If you live in San Jose and are craving menthol cigarettes or those fruity, candied, flavored vapes, you’ll soon have to go somewhere else to buy them.
San Jose this week became the largest city in the country to ban the sale of menthol cigarettes and the biggest city in California to ban flavored e-cigarettes in the hopes of preventing enticed teens from getting hooked on nicotine.
“I think it’s an important first step to making sure we keep these very dangerous, very addictive products not only out of the hands of our children but really off of their radar,” San Jose Councilwoman Magdalena Carrasco said.
Under the new ordinance unanimously approved Tuesday by the City Council, San Jose’s more than 650 tobacco retailers have until June 30, 2022, to deplete the newly prohibited products before facing any fines or enforcement action. New tobacco retailers can’t sell menthol and flavored e-cigarettes at all and also will be prohibited from opening a store within 500 feet of another smoke shop or within 1,000 feet of a school, park, community center or library.
Despite pushback from public health and anti-tobacco advocates, the city opted to carve out an exemption for the sale of flavored hookah.
A year after the ordinance is fully implemented, the city plans to review its effectiveness and decide whether any changes should be made, such as eliminating the hookah exemption.
“This ordinance isn’t perfect, but the goal is to get it passed, take a look at it and bring back what we need to in a year,” Councilwoman Pam Foley said. “… Because frankly, big tobacco is not going to stop with this. They will figure out some other distribution system, some other way to reach our kids.”
The council also was expected to vote on a separate proposed ordinance that would prohibit smoking cigarettes, cigars, vapes and cannabis inside apartments with three or more units. But at the beginning of the meeting, the council decided to delay that vote until next month, citing a need to further vet details of the proposal.
In 2020, Gov. Gavin Newsom signed a bill banning the sale of most flavored tobacco products statewide, but the tobacco industry quickly launched a referendum campaign that put the ban on hold until voters decide whether to enact it next year. If approved, the statewide ban will supersede similar city ordinances, though cities could implement stricter regulations.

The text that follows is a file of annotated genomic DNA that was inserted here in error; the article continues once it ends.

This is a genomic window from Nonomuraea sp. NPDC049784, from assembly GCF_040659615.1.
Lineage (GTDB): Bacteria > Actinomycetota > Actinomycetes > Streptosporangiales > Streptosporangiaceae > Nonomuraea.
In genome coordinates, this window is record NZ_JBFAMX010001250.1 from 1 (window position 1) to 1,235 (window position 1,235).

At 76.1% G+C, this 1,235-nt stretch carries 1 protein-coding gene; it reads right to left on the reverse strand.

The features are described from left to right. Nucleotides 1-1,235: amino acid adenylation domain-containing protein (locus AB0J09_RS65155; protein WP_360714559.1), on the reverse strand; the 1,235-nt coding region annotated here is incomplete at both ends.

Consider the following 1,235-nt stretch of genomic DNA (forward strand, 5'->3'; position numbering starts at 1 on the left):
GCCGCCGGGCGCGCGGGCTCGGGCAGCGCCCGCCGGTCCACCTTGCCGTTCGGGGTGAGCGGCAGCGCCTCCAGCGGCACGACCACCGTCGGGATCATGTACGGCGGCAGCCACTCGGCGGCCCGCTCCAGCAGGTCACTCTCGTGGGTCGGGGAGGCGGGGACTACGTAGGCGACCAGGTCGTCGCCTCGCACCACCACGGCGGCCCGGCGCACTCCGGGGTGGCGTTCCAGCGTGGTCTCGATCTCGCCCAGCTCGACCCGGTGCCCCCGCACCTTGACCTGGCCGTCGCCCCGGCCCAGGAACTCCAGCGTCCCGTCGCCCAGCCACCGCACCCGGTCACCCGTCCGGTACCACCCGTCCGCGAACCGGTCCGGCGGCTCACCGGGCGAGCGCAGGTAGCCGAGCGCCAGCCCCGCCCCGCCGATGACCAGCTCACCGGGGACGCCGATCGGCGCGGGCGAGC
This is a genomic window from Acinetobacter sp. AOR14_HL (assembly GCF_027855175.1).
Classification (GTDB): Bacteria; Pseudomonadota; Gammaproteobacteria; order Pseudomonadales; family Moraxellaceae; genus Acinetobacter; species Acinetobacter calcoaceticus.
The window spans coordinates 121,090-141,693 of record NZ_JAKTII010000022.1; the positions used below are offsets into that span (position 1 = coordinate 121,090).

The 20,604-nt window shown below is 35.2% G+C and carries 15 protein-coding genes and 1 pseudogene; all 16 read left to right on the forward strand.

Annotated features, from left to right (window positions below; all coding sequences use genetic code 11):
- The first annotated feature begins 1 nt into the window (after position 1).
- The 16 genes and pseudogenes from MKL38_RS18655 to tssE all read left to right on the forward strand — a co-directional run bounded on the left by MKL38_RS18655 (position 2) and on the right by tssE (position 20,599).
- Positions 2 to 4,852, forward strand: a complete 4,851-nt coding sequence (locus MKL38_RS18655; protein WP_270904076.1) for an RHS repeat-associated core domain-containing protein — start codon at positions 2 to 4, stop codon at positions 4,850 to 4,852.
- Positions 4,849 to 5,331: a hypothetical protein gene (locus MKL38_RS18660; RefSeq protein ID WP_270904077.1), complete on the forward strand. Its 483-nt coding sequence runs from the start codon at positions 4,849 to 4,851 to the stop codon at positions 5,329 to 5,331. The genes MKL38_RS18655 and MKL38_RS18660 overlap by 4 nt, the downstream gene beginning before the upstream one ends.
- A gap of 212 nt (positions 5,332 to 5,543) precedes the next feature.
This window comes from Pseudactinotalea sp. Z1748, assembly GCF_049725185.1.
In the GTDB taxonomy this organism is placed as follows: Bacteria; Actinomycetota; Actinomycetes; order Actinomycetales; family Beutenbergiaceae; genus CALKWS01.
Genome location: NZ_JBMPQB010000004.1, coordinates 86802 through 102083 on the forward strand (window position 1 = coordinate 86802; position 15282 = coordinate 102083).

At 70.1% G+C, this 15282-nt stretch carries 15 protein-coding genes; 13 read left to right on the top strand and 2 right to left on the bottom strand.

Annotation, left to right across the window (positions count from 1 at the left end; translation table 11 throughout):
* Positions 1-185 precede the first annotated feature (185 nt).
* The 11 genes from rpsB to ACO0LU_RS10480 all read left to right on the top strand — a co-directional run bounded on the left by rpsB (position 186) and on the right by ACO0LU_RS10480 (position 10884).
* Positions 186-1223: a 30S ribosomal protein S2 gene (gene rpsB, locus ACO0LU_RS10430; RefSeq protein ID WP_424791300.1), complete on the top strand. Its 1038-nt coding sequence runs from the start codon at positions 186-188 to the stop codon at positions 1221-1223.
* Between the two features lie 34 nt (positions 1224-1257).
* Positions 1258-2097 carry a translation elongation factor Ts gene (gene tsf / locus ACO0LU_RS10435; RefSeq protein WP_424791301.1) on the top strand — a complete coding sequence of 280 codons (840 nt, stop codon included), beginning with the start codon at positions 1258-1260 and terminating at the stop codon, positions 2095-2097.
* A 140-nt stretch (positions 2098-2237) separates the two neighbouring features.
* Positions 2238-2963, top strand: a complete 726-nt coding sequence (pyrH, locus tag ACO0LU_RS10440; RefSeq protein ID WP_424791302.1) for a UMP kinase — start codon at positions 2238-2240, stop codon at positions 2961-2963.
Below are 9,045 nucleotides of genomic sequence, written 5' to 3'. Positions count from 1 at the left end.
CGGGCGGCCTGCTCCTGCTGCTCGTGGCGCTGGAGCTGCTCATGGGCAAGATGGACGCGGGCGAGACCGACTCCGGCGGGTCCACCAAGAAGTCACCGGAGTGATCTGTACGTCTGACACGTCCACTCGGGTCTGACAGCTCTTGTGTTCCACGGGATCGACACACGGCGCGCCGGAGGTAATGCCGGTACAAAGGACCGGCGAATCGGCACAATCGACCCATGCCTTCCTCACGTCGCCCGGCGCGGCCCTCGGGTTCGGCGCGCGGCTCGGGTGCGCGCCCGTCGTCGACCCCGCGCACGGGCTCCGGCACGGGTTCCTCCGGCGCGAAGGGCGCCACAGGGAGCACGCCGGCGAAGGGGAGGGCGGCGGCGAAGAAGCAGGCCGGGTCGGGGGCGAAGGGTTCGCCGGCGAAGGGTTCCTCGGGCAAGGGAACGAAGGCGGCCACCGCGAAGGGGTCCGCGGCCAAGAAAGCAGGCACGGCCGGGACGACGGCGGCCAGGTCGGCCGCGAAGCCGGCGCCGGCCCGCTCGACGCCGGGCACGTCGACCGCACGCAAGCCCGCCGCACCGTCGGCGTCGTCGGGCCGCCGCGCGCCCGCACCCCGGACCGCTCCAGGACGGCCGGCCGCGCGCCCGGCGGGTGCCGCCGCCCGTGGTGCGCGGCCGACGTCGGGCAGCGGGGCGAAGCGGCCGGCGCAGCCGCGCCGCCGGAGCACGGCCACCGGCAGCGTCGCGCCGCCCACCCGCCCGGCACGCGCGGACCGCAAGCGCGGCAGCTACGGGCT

In the meantime, San Jose joined more than 100 cities across California to adopt their own bans.
The council heard from more than 50 residents and advocates, including teachers, doctors, teens and parents, most of whom voiced strong support for the flavored tobacco ban.
Dr. Phil Gardiner, co-chair of the African American Tobacco Control Leadership Council, told the council that ending the sale of menthol cigarettes would save the lives of Black residents who have historically been targeted by the tobacco industry.
“It’s become clear that menthol cigarettes and flavored little cigars are the main factor of death and disease in the Black community,” he said. “This has been going on for some 30 years, and you have the chance to stop it here.”
City resident Heidi Garland urged the council to “put the health of our kids and our residents over tobacco company profits.”
“It’s time to stand up to big tobacco and protect the residents of San Jose like me, my husband and our two sons,” she said.
Alternatively, San Jose smoke shop owners and residents who vape or smoke menthol cigarettes argued that the ban was a form of “government overreach,” adding that they felt it would lead to a “black market.”
One resident, who identified himself as Jon D, questioned the effectiveness of a ban.
“If the ban works, how come my neighborhood sounds like a war zone every Fourth of July despite the ban on fireworks?” he said. “The ban won’t work.”
He compared flavored cigarettes to fruit-flavored alcoholic seltzers, calling those a “gateway to alcoholism.”
Nam Nguyen, a tobacco store owner, said the city was targeting the wrong people with the ban, adding that teens will just turn to black-market or online sales.
“Us business owners are not the bad guys, for we ID every person,” he said. “We don’t want to sell to kids. We only cater to adults.”
Maggie Angst/The Mercury News